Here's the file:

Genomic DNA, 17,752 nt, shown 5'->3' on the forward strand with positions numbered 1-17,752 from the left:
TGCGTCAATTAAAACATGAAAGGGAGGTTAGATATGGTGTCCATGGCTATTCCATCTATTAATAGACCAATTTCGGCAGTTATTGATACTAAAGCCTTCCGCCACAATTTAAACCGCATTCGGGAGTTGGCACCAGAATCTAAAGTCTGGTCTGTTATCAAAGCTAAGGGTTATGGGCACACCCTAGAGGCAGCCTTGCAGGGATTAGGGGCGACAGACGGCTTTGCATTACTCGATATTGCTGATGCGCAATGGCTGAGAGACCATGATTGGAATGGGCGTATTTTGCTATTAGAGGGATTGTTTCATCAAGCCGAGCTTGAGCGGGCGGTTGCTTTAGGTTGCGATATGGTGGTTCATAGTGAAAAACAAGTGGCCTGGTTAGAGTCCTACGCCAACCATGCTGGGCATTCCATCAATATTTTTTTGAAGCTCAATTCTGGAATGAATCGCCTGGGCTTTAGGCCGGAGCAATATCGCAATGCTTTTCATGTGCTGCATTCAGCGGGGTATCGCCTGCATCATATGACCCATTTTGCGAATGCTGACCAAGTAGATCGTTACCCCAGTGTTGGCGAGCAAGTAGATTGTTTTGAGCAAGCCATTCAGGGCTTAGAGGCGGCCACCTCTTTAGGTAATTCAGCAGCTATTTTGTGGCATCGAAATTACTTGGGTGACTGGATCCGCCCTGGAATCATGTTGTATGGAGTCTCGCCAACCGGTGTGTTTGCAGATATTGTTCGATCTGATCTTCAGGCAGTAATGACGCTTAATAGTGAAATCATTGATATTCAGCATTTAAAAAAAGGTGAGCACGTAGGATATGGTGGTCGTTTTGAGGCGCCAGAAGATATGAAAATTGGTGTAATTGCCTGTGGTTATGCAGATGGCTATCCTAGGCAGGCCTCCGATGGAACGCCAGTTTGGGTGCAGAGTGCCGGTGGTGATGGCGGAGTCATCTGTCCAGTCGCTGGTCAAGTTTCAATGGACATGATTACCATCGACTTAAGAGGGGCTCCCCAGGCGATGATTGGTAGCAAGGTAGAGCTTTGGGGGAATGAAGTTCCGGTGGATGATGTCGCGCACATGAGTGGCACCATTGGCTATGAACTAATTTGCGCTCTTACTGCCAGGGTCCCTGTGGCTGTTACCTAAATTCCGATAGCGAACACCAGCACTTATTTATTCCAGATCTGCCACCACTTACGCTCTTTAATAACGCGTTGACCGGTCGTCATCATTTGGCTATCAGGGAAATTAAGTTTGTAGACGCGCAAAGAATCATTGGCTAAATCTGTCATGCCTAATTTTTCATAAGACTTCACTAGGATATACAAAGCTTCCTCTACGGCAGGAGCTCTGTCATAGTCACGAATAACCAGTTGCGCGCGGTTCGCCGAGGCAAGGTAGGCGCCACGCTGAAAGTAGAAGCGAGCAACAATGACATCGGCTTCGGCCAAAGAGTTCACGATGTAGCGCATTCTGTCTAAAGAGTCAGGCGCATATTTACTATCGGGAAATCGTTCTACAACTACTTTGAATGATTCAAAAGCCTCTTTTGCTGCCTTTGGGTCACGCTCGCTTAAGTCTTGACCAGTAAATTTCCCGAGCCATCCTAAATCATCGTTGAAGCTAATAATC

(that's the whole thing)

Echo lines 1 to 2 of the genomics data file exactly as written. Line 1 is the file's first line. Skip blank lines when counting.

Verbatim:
Genomic DNA, 17,752 nt, shown 5'->3' on the forward strand with positions numbered 1-17,752 from the left:
TGCGTCAATTAAAACATGAAAGGGAGGTTAGATATGGTGTCCATGGCTATTCCATCTATTAATAGACCAATTTCGGCAGTTATTGATACTAAAGCCTTCCGCCACAATTTAAACCGCATTCGGGAGTTGGCACCAGAATCTAAAGTCTGGTCTGTTATCAAAGCTAAGGGTTATGGGCACACCCTAGAGGCAGCCTTGCAGGGATTAGGGGCGACAGACGGCTTTGCATTACTCGATATTGCTGATGCGCAATGGCTGAGAGACCATGATTGGAATGGGCGTATTTTGCTATTAGAGGGATTGTTTCATCAAGCCGAGCTTGAGCGGGCGGTTGCTTTAGGTTGCGATATGGTGGTTCATAGTGAAAAACAAGTGGCCTGGTTAGAGTCCTACGCCAACCATGCTGGGCATTCCATCAATATTTTTTTGAAGCTCAATTCTGGAATGAATCGCCTGGGCTTTAGGCCGGAGCAATATCGCAATGCTTTTCATGTGCTGCATTCAGCGGGGTATCGCCTGCATCATATGACCCATTTTGCGAATGCTGACCAAGTAGATCGTTACCCCAGTGTTGGCGAGCAAGTAGATTGTTTTGAGCAAGCCATTCAGGGCTTAGAGGCGGCCACCTCTTTAGGTAATTCAGCAGCTATTTTGTGGCATCGAAATTACTTGGGTGACTGGATCCGCCCTGGAATCATGTTGTATGGAGTCTCGCCAACCGGTGTGTTTGCAGATATTGTTCGATCTGATCTTCAGGCAGTAATGACGCTTAATAGTGAAATCATTGATATTCAGCATTTAAAAAAAGGTGAGCACGTAGGATATGGTGGTCGTTTTGAGGCGCCAGAAGATATGAAAATTGGTGTAATTGCCTGTGGTTATGCAGATGGCTATCCTAGGCAGGCCTCCGATGGAACGCCAGTTTGGGTGCAGAGTGCCGGTGGTGATGGCGGAGTCATCTGTCCAGTCGCTGGTCAAGTTTCAATGGACATGATTACCATCGACTTAAGAGGGGCTCCCCAGGCGATGATTGGTAGCAAGGTAGAGCTTTGGGGGAATGAAGTTCCGGTGGATGATGTCGCGCACATGAGTGGCACCATTGGCTATGAACTAATTTGCGCTCTTACTGCCAGGGTCCCTGTGGCTGTTACCTAAATTCCGATAGCGAACACCAGCACTTATTTATTCCAGATCTGCCACCACTTACGCTCTTTAATAACGCGTTGACCGGTCGTCATCATTTGGCTATCAGGGAAATTAAGTTTGTAGACGCGCAAAGAATCATTGGCTAAATCTGTCATGCCTAATTTTTCATAAGACTTCACTAGGATATACAAAGCTTCCTCTACGGCAGGAGCTCTGTCATAGTCACGAATAACCAGTTGCGCGCGGTTCGCCGAGGCAAGGTAGGCGCCACGCTGAAAGTAGAAGCGAGCAACAATGACATCGGCTTCGGCCAAAGAGTTCACGATGTAGCGCATTCTGTCTAAAGAGTCAGGCGCATATTTACTATCGGGAAATCGTTCTACAACTACTTTGAATGATTCAAAAGCCTCTTTTGCTGCCTTTGGGTCACGCTCGCTTAAGTCTTGACCAGTAAATTTCCCGAGCCATCCTAAATCATCGTTGAAGCTAATAATC